Then a tragic accident on the busiest street in Chicago leaves Olga dead and Julia left behind to reassemble the shattered pieces of her family. And no one seems to acknowledge that Julia is broken, too. Instead, her mother seems to channel her grief into pointing out every possible way Julia has failed.


But it’s not long before Julia discovers that Olga might not have been as perfect as everyone thought. With the help of her best friend Lorena, and her first kiss, first love, first everything boyfriend Connor, Julia is determined to find out. Was Olga really what she seemed? Or was there more to her sister’s story? And either way, how can Julia even attempt to live up to a seemingly impossible ideal.

First Lines:
What's surprised me most about seeing my sister dead is the lingering smirk on her face. Her pale lips are turned up ever so slightly, and someone has filled in her patchy eyebrows with a black pencil. The top half of her face is angry--like she's ready to stab someone--and the bottom half is almost smug. This is not the Olga I knew. Olga was as meek and fragile as a baby bird.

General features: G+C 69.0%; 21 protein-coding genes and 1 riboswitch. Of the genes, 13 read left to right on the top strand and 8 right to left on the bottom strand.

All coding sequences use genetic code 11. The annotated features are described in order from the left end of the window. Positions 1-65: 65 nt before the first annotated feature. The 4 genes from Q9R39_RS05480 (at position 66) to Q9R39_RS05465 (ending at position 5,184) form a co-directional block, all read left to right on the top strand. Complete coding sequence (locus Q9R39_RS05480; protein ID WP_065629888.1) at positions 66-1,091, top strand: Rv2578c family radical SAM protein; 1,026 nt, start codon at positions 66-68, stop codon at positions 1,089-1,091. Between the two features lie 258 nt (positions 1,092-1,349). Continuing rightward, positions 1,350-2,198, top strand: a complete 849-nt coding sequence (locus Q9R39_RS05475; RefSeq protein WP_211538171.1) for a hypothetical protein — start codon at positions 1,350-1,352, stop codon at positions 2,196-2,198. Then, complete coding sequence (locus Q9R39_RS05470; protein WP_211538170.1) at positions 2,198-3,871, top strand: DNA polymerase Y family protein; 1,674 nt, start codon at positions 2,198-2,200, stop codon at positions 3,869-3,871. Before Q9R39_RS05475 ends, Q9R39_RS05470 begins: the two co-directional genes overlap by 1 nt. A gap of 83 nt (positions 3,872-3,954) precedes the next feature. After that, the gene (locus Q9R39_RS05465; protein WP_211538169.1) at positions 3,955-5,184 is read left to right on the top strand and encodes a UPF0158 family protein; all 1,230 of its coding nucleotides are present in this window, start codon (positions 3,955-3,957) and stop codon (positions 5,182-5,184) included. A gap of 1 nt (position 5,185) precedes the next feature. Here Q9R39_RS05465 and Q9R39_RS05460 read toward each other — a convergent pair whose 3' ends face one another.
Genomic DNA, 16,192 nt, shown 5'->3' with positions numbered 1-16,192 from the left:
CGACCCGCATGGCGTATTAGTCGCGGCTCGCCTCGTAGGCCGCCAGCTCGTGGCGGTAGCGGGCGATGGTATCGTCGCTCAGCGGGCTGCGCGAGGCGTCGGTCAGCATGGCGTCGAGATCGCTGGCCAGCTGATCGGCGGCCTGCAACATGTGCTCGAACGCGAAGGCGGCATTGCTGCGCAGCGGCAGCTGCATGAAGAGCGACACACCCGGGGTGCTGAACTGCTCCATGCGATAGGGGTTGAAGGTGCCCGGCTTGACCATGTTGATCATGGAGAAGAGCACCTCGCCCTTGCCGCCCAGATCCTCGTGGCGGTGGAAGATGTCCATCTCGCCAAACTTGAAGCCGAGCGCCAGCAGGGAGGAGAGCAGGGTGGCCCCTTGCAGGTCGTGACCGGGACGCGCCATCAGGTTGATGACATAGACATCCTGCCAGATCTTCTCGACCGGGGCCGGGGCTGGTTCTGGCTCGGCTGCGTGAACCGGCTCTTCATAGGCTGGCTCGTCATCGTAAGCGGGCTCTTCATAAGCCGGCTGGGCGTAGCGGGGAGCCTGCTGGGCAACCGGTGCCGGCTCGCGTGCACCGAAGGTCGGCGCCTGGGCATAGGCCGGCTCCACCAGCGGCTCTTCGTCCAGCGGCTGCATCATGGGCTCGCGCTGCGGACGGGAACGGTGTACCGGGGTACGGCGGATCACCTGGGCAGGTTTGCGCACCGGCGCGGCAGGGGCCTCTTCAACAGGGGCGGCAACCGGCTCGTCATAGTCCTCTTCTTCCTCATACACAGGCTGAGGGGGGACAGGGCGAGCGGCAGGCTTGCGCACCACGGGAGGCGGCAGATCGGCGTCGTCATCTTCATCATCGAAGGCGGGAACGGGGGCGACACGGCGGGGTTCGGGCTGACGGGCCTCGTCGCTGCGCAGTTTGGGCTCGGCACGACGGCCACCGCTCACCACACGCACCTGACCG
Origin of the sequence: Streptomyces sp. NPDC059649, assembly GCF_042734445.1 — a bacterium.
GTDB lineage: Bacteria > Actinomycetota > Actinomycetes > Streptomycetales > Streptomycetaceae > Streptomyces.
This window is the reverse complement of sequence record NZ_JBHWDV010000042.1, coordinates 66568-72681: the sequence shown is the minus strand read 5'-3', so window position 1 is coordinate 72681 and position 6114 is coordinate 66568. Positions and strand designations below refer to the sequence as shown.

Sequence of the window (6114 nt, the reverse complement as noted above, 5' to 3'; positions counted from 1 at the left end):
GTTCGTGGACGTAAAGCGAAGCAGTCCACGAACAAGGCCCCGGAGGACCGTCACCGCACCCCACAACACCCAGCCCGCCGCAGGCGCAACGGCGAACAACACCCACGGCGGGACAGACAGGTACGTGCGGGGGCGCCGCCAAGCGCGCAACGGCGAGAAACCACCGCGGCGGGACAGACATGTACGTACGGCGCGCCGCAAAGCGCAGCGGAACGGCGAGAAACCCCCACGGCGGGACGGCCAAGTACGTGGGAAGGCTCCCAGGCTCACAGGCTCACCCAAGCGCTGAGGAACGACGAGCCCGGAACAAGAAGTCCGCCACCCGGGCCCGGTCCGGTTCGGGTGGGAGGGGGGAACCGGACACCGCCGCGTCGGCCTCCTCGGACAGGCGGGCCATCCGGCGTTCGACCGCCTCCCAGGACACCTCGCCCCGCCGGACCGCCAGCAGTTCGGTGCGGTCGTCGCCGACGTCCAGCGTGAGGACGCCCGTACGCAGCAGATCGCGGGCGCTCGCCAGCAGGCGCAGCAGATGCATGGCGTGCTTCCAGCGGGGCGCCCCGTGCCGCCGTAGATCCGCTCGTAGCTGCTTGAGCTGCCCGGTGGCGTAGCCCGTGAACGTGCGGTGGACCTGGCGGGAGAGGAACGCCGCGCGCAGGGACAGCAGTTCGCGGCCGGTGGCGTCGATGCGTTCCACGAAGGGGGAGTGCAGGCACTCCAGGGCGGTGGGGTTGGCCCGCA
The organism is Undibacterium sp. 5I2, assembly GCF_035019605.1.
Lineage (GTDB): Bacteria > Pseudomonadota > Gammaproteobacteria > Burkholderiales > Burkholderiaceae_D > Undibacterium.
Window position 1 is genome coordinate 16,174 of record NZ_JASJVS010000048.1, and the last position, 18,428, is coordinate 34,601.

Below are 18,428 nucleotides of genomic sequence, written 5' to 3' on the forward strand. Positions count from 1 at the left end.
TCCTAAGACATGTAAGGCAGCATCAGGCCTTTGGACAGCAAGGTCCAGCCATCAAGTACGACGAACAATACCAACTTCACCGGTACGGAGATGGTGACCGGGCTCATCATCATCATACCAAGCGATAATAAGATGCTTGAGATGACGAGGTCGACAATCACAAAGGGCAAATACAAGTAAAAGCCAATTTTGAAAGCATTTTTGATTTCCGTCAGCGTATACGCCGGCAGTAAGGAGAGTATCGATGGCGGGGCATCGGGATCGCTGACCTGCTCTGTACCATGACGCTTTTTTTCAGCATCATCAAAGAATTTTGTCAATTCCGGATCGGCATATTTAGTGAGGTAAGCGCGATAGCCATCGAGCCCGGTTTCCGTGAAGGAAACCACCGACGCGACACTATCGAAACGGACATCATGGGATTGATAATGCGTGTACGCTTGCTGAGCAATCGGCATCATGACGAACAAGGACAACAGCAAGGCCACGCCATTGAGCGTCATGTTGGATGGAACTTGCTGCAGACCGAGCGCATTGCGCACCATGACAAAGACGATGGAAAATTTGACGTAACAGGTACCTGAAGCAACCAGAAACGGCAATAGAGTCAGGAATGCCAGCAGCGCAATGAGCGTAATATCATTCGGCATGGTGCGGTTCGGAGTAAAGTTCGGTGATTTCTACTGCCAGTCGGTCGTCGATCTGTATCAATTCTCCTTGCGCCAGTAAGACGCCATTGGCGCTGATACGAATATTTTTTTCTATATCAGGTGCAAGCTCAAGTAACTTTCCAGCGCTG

My Thoughts:
I always like reading books about other experiences, and this one did not disappoint. Julia is a typical rebellious teenager, except she's straddling two worlds: the America she's grown up in, and the traditional values of her Mexican family.  The whole family is thrown into crisis by the death of her older sister, Olga. Julia moves from experiencing grief through anger, to realizing that her sister might not have been the perfect daughter everyone thought her to be.